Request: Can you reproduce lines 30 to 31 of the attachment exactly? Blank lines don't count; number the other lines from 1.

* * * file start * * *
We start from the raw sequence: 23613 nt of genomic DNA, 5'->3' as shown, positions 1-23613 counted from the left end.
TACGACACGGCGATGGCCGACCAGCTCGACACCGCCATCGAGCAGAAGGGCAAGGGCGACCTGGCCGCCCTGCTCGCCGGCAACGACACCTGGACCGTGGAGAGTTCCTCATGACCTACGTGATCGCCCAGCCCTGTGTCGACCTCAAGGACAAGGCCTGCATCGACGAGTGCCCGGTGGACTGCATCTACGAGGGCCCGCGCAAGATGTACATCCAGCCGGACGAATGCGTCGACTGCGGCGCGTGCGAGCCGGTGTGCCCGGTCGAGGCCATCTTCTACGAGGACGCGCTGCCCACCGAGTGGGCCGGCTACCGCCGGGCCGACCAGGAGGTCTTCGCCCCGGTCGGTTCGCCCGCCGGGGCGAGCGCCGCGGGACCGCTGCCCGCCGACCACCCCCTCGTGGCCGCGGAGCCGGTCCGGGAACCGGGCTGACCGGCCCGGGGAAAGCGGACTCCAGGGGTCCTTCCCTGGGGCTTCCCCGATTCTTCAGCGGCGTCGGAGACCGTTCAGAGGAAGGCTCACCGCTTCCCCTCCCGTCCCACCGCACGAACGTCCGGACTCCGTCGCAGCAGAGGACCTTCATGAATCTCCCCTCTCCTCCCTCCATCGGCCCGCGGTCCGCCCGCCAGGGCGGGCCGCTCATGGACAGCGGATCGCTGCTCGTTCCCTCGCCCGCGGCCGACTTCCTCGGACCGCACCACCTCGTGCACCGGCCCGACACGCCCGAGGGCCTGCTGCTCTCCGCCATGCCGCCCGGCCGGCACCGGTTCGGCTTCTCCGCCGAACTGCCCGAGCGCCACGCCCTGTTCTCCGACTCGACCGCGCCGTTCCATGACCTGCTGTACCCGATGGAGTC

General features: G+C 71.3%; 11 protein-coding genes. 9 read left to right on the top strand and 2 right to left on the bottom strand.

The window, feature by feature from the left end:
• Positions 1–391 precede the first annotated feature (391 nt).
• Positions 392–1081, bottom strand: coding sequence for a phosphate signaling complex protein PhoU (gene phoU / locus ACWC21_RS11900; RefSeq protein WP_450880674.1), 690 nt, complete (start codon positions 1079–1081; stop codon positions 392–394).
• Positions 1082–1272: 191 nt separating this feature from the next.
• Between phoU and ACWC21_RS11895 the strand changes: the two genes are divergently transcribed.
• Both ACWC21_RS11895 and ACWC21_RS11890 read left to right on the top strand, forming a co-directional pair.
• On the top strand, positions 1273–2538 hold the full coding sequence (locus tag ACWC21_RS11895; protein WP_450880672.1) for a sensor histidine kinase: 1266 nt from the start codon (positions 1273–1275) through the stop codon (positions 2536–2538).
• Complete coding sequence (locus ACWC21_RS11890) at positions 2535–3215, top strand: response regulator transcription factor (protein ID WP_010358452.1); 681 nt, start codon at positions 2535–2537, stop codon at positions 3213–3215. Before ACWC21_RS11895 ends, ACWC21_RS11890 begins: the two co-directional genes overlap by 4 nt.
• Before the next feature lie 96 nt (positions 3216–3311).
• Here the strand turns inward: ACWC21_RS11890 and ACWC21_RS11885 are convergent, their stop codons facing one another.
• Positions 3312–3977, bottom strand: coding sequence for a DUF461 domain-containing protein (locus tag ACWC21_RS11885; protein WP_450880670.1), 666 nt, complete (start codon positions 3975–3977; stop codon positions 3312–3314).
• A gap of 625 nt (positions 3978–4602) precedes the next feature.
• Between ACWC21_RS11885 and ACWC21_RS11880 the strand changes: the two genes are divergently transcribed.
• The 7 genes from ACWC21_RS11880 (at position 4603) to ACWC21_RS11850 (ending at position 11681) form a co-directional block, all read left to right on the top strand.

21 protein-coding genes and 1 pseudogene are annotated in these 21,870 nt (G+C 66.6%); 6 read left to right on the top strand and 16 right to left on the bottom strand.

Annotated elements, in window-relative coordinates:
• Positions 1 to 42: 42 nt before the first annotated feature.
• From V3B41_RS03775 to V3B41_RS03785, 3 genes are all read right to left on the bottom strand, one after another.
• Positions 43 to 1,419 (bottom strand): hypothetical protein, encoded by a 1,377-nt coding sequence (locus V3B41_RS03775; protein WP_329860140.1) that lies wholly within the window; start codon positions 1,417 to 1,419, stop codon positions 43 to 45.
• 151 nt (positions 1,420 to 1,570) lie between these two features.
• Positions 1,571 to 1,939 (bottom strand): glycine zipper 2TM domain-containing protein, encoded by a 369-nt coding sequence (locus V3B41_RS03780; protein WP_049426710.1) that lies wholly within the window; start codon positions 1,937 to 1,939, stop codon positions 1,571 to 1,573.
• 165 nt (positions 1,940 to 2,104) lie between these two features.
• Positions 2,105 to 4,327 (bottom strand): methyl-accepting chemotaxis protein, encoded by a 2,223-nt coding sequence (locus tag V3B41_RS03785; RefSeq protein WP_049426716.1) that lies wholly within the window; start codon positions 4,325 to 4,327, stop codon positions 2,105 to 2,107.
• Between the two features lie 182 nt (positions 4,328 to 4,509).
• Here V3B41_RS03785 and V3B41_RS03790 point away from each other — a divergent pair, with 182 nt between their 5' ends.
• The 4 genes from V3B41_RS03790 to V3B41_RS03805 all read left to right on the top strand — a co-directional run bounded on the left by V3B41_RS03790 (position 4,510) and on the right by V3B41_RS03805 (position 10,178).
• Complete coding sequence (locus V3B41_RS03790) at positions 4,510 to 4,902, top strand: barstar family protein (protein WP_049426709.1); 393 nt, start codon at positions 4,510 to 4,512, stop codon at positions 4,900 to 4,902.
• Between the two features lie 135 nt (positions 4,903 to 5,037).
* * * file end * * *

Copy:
• Complete coding sequence (locus V3B41_RS03790) at positions 4,510 to 4,902, top strand: barstar family protein (protein WP_049426709.1); 393 nt, start codon at positions 4,510 to 4,512, stop codon at positions 4,900 to 4,902.
• Between the two features lie 135 nt (positions 4,903 to 5,037).